Topic: The Little Things: addressing the intercultural pragmatic language of PCAs

Day: Wednesday 14 October 2020

Time: 1:30pm-1:50pm AEDT


Close to 90% of Australian residential aged care services and 70% of home care services employ personal care assistants (PCAs) from culturally and linguistically diverse (CALD) backgrounds. Although their work requires them to bridge cultural divides to build connections with each older person they support, these carers rarely have any training in the necessary pragmatic communication skills they need in order to relate effectively to an older person in this context.

Pragmatic language skills are the rules of communication particular to a given culture. These
rules govern what and how we say (or don’t say) something to convey meaning in any particular situation. Communication in the aged care workplace requires workers to have pragmatic language skills to relate to others (relational language) and to perform the tasks involved in their work (practical language).

A team from Farnham Street Neighbourhood Learning Centre and Meaningful Ageing Australia led The Little Things project to develop a package of evidence-based intercultural pragmatic language training materials to support PCAs in aged care. The team collected strengths-based data at participating aged care services and training organisations.

Research was conducted at participating aged care and training sites. Interviews were held with trainers, managers, senior staff and nominated best-practice PCAs from CALD backgrounds. The PCAs wore a small audio recording device to record their interactions with older people as they worked. The research team analysed 49 recordings and observations of seven shifts to identify pragmatic language features that build rapport between older people and PCAs. These features were then incorporated into training resources, including six short films and exercises designed to engage, explain, explore and extend.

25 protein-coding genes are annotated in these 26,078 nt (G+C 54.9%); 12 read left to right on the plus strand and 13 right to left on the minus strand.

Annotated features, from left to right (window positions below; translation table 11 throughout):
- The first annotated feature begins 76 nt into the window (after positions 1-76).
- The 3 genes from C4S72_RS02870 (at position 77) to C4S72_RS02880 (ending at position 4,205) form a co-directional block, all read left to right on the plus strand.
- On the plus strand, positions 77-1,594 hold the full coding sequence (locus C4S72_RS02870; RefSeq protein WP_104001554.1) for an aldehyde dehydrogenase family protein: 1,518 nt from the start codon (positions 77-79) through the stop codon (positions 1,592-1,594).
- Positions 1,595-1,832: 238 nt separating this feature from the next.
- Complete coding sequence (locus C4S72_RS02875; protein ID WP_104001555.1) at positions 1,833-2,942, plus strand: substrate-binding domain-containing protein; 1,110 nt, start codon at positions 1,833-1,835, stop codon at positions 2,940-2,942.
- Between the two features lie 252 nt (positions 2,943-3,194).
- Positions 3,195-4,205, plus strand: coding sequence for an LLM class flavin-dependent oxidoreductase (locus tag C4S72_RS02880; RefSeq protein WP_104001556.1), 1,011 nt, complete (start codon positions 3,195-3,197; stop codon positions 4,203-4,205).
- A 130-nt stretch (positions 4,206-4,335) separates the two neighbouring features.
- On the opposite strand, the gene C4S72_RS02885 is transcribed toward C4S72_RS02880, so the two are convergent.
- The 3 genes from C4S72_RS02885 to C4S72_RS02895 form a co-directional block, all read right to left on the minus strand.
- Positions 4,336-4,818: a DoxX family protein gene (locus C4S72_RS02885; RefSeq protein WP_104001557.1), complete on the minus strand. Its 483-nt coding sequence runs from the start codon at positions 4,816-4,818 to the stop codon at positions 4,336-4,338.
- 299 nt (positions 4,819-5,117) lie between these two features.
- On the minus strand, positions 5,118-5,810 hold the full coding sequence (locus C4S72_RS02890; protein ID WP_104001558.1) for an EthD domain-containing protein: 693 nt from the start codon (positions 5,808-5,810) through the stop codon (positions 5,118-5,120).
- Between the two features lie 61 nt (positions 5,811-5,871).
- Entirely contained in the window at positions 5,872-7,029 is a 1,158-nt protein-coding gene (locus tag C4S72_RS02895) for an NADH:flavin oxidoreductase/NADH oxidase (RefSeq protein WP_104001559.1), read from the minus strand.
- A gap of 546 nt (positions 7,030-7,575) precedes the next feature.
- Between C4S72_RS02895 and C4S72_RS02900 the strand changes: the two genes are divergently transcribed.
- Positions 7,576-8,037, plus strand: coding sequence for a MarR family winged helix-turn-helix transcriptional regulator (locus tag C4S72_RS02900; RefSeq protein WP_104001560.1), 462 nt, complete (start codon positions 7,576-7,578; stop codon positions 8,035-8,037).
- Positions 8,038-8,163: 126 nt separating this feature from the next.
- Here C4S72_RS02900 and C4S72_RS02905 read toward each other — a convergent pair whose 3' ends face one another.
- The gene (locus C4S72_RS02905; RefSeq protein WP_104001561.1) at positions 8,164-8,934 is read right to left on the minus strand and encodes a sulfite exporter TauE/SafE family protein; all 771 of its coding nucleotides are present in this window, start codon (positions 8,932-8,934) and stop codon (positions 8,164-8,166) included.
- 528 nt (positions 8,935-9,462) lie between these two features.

Common themes from the interviews and observations included: making connections with older people; time management; body language and modes of communication; challenges; and cultural differences. The language strategies include the use of: ‘little words’ to modify practical and relational communication, asking questions, small talk and the use of voice.

Training resources were tested in two-stage trials in three-hour sessions at six residential care homes and three RTOs. Participants were highly engaged in the training and provided strong positive feedback, both immediately and in an online survey 3-4 weeks post-training. For example, over 95% of training trial participants said they were confident they would be able to apply what they had learnt in their workplace.


Pip Mackey, (Master of Applied Linguistics, Post Graduate Diploma of Teaching English to speakers of other languages (TESOL), Bachelor of Arts). Pip has worked as an English as an additional language teacher in community settings, in TAFE and in ELICOS over the past 20 years. She has also worked on adult community education projects and in management roles for over 30 years. She currently works as a Language, Literacy and Numeracy support for students enrolled in the Certificate III in Individual Support and Little Things trainer with Meaningful Ageing Australia. She was the Principal Researcher and the Coordinator of The Little Things Project. This project followed the research she conducted for her thesis in completion of a Masters of Applied Linguistics at the University of Melbourne.